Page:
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The purpose of this research was to describe the development, implementation, timeline, and future evaluation of an evidence-based initiative to improve the outcomes of limited English proficiency patients. It was hypothesized that bridging the communication gap between patients of lesser English proficiency and their healthcare providers would increase patients' participation and understanding of their hospital stay. Improving discharge instructions and ensuring comprehension would promote well-being and health as patients are adequately equipped at discharge to assume their own healthcare needs. To test the hypothesis, a literature search was conducted of professional databases. Fifteen scholarly articles contributed to the research base of this project.

The research results showed that in 2020, Newark-Wayne Community Hospital saw 4,547 patient discharges (U.S. Centers for Medicare). Given that 16.9% of those patients were readmitted, that would equate to approximately 768 readmissions (U.S. Centers for Medicare). If each readmission costs the national average of $15,200 per case, this will lead to a total cost of $11,673,600 in readmission charges (Weiss & Jiang, 2021). However, an investment of $5,071 into this initiative for patients of lesser English proficiency could prevent those readmissions. Therefore, this program may save more than $10 million on readmission costs annually. The research supports the hypothesis.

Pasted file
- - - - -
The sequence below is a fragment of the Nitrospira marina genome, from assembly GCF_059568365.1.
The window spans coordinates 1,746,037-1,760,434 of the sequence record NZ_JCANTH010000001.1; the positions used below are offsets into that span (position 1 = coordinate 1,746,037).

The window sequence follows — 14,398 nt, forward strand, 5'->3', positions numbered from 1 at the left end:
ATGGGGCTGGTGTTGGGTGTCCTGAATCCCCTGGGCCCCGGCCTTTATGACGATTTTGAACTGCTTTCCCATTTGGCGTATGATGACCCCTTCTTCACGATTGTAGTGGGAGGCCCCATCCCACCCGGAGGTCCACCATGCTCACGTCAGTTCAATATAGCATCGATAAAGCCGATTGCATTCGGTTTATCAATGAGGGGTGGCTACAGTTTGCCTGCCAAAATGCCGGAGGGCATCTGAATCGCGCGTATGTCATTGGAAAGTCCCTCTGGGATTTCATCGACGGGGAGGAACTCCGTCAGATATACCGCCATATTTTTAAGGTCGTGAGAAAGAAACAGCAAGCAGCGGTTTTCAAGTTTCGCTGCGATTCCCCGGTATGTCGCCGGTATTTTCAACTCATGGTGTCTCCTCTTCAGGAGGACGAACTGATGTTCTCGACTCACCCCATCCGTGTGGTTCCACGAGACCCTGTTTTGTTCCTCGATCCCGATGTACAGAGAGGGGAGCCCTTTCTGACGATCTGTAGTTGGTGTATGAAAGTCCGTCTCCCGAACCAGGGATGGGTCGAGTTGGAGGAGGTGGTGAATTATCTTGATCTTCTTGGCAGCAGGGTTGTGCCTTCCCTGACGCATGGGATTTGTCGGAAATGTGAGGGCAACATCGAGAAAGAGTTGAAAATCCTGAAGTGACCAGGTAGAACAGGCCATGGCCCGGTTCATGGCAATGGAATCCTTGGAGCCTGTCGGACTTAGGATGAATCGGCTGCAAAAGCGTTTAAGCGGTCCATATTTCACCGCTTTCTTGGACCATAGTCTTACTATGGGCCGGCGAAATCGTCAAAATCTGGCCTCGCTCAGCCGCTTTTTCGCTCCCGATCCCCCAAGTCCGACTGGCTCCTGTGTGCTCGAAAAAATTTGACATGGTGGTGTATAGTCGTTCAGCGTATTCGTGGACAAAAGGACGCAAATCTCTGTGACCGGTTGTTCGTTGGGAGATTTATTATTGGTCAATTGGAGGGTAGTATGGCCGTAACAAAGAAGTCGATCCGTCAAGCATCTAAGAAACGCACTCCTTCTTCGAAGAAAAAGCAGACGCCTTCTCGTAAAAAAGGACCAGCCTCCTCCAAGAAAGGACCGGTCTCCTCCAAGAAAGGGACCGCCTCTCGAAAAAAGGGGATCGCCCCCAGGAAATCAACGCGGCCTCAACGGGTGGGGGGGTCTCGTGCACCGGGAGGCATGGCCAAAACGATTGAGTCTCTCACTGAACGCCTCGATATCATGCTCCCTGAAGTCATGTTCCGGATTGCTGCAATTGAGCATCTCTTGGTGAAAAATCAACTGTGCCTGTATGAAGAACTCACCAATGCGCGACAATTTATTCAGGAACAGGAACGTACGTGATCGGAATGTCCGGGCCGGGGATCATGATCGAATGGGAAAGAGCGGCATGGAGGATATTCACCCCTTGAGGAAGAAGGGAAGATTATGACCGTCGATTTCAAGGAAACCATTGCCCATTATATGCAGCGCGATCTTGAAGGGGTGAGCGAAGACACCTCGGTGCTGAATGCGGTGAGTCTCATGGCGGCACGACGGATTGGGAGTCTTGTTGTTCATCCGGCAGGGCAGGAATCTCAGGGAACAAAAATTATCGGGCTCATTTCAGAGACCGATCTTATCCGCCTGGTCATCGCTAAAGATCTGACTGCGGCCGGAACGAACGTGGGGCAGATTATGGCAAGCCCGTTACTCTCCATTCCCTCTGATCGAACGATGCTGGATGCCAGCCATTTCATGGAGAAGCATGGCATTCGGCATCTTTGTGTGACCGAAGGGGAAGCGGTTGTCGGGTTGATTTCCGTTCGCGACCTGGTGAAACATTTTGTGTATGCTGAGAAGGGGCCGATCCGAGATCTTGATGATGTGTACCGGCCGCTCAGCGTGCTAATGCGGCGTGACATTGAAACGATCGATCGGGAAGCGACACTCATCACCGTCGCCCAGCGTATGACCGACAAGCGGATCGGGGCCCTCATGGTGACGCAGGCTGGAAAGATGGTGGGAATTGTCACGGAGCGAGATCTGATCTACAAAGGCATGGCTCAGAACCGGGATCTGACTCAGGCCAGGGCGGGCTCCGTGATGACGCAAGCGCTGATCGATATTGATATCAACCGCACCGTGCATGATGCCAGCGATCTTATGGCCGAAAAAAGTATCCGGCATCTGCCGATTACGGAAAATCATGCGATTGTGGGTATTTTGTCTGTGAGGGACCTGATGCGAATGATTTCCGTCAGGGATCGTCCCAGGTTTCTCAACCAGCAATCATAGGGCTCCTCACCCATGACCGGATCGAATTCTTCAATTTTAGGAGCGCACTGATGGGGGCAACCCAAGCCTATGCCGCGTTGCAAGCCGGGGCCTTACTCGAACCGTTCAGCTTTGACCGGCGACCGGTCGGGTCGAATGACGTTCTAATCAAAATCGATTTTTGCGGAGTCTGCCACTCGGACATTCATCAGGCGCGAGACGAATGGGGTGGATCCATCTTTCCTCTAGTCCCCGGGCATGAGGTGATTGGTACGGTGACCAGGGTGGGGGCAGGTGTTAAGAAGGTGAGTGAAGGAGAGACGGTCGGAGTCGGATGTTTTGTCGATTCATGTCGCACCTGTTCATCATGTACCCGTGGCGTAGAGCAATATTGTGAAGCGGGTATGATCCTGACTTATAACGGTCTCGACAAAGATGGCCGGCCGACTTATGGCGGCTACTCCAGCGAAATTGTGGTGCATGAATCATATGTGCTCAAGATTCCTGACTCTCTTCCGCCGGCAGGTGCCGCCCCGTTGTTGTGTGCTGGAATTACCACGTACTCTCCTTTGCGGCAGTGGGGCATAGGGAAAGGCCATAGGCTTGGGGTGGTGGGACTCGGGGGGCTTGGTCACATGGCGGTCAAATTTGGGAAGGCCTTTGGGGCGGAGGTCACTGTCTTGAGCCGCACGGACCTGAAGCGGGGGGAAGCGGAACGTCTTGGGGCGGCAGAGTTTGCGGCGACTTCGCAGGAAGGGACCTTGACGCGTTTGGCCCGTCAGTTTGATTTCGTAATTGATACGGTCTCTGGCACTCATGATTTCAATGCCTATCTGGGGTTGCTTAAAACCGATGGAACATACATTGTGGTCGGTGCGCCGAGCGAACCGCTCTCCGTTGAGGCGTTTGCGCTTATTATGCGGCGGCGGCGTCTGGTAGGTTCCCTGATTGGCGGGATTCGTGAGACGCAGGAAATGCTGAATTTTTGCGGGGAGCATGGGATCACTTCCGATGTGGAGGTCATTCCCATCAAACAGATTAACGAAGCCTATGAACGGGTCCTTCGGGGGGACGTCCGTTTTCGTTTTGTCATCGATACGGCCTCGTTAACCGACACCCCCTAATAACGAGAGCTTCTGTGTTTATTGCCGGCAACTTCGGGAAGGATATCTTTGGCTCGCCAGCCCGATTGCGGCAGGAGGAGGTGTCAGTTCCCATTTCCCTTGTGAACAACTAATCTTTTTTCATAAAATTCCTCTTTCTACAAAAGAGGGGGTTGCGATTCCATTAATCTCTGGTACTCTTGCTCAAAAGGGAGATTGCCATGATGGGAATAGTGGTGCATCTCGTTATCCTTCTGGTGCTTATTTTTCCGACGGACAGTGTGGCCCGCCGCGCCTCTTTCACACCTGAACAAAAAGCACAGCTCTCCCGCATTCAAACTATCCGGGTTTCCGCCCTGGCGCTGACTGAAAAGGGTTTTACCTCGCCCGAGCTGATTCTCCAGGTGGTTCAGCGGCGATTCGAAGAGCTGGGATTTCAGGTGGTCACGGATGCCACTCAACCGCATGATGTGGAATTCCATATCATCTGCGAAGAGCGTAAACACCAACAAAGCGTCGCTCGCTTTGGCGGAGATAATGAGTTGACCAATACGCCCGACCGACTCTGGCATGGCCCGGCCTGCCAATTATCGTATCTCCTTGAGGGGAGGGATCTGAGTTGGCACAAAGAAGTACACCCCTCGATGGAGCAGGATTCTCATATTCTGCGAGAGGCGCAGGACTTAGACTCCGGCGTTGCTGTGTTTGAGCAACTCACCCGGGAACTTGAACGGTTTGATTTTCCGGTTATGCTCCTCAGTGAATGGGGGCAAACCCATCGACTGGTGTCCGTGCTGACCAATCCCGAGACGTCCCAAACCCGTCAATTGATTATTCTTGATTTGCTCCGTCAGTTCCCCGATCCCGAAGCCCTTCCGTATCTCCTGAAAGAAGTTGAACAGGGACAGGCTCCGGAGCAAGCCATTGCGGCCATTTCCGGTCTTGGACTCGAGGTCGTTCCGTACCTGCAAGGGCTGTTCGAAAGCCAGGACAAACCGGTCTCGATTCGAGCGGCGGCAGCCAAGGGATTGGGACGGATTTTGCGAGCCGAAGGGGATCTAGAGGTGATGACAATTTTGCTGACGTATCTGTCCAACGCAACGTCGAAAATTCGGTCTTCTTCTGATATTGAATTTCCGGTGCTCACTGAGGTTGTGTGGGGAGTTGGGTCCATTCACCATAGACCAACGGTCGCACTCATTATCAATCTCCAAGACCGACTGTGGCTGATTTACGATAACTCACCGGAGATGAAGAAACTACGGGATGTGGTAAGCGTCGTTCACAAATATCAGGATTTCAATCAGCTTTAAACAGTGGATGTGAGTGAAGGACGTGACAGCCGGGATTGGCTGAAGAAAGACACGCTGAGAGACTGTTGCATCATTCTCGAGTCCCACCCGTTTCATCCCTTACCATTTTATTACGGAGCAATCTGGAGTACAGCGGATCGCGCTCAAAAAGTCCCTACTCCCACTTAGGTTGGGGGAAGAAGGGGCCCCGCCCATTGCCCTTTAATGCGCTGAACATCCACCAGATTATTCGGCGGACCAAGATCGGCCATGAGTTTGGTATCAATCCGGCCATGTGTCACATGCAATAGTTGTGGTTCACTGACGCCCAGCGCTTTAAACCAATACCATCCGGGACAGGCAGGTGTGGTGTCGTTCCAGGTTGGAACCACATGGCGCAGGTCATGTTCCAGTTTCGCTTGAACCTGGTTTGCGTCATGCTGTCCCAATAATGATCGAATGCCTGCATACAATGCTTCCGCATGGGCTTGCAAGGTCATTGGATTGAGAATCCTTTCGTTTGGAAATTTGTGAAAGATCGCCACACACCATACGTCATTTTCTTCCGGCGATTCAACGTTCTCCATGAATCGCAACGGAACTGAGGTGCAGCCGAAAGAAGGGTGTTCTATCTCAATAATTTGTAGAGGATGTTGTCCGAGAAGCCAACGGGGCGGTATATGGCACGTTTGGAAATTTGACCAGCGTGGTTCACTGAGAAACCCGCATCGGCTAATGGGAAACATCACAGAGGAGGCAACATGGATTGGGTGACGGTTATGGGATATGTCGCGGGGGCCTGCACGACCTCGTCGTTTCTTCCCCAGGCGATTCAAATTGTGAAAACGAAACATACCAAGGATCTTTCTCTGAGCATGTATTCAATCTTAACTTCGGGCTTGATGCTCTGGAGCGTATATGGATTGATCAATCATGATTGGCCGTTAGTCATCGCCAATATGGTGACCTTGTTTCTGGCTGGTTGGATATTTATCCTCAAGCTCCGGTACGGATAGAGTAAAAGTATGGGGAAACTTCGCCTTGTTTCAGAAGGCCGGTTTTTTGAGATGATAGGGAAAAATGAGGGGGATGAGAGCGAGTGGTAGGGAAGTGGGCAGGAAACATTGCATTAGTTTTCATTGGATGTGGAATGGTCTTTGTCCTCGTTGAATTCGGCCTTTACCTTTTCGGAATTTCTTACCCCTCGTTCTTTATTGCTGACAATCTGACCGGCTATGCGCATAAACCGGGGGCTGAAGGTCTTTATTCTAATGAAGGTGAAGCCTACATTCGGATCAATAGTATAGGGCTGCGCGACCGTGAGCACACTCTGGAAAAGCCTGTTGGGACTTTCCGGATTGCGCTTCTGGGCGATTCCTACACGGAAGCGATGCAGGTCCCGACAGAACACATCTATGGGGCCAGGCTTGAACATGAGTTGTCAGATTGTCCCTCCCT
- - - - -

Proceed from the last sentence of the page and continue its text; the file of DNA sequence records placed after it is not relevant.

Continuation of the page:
To further study this topic, I would utilize a hospital with a higher rate of lesser English proficiency patients. This would provide a more realistic picture of translation software's costs and utilization rate and the resources necessary to facilitate admission and discharge.

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Megan R. Van Dorp, BA, BSN, RN, PCCN, MSN student

Newark-Wayne Community Hospital

Lost in Translation: Mitigating the Effects of Language Barriers on  Patient Outcomes